Morénike Giwa Onaiwu is a disabled woman of color, educator, writer, public speaker, parent, and global advocate. A proactive, resourceful individual in a multicultural, neurodiverse, serodifferent family, Morénike, who is American-born to immigrant parents and whose undergraduate and graduate degrees are in International Relations and Education, is passionate about human rights, justice, and inclusion.
She is involved in various social justice activism endeavors including HIV-related advocacy, disability rights, learning via technology, research, and gender and racial equity. A prolific writer, Morénike has written for and/or been featured in numerous blogs, abstracts, magazines, books, and other platforms, often drawing from her personal experiences as a late-diagnosed Autistic adult woman, a person of color, an Autistic parent of Autistic and non-Autistic children, and a survivor of intimate partner violence. In addition to writing, she is one of the editors (along with Lydia X.Z. Brown and E. Ashkenazy) of a groundbreaking anthology on autism and race as well as a co-coordinator of the Fund for Community Reparations for Autistic People of Color’s Interdependence, Survival, and Empowerment.
Morénike has been an invited speaker in the White House, at the United Nations Headquarters, and a keynote speaker and/or presenter at numerous peer-reviewed advocacy, education, disability, and research conferences. She has been the recipient of numerous awards, including the “Advocating for Another: Health Activist of the Year” 2014 WEGO Health Award and the “Service to the Self-Advocacy Movement” 2015 Autistic Self Advocacy Network Award.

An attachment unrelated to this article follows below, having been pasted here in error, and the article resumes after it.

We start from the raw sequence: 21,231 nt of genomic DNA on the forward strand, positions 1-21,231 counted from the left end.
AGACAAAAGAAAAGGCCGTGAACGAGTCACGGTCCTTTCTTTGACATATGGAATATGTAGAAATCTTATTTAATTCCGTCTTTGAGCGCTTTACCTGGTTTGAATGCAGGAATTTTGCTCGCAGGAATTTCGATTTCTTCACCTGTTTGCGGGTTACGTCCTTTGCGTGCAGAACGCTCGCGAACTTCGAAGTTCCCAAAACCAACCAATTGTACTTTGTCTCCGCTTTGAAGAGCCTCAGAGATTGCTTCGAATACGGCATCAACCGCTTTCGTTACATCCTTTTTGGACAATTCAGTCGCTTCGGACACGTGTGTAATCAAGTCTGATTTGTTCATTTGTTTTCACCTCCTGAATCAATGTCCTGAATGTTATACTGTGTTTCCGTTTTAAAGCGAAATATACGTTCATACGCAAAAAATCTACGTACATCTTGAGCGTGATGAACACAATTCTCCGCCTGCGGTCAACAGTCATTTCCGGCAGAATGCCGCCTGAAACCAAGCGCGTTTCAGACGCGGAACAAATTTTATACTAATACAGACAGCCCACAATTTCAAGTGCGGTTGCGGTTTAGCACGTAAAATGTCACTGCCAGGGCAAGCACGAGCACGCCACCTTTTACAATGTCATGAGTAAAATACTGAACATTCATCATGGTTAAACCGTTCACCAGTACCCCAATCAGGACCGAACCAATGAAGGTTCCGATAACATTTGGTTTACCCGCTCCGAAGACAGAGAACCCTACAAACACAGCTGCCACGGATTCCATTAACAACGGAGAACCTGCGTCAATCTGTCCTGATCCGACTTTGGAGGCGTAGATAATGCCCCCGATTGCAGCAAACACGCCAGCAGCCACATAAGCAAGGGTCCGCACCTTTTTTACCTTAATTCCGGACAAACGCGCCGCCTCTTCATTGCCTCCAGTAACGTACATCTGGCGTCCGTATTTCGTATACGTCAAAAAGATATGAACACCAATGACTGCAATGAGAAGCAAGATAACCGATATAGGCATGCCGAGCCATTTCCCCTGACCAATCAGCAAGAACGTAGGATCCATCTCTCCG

Her executive experience includes board membership of a number of national research, disability, advocacy, and family service organizations, chairperson of both a large HRSA-funded local planning body and an international NIH-funded community research network, and leadership roles within various entities in addition to her work with the Autistic Women and Nonbinary Network’s Board of Directors and Chairing its Committee on Autism and Ethnicity.
Currently balancing her roles as a faculty member at a state college and as a doctoral student in an educational leadership program, Morénike considers herself a “lifelong learner” who is constantly growing and changing, hopefully for the better! She considers her wonderful children (biological and adopted and all of whom have various disabilities) to be her greatest accomplishment.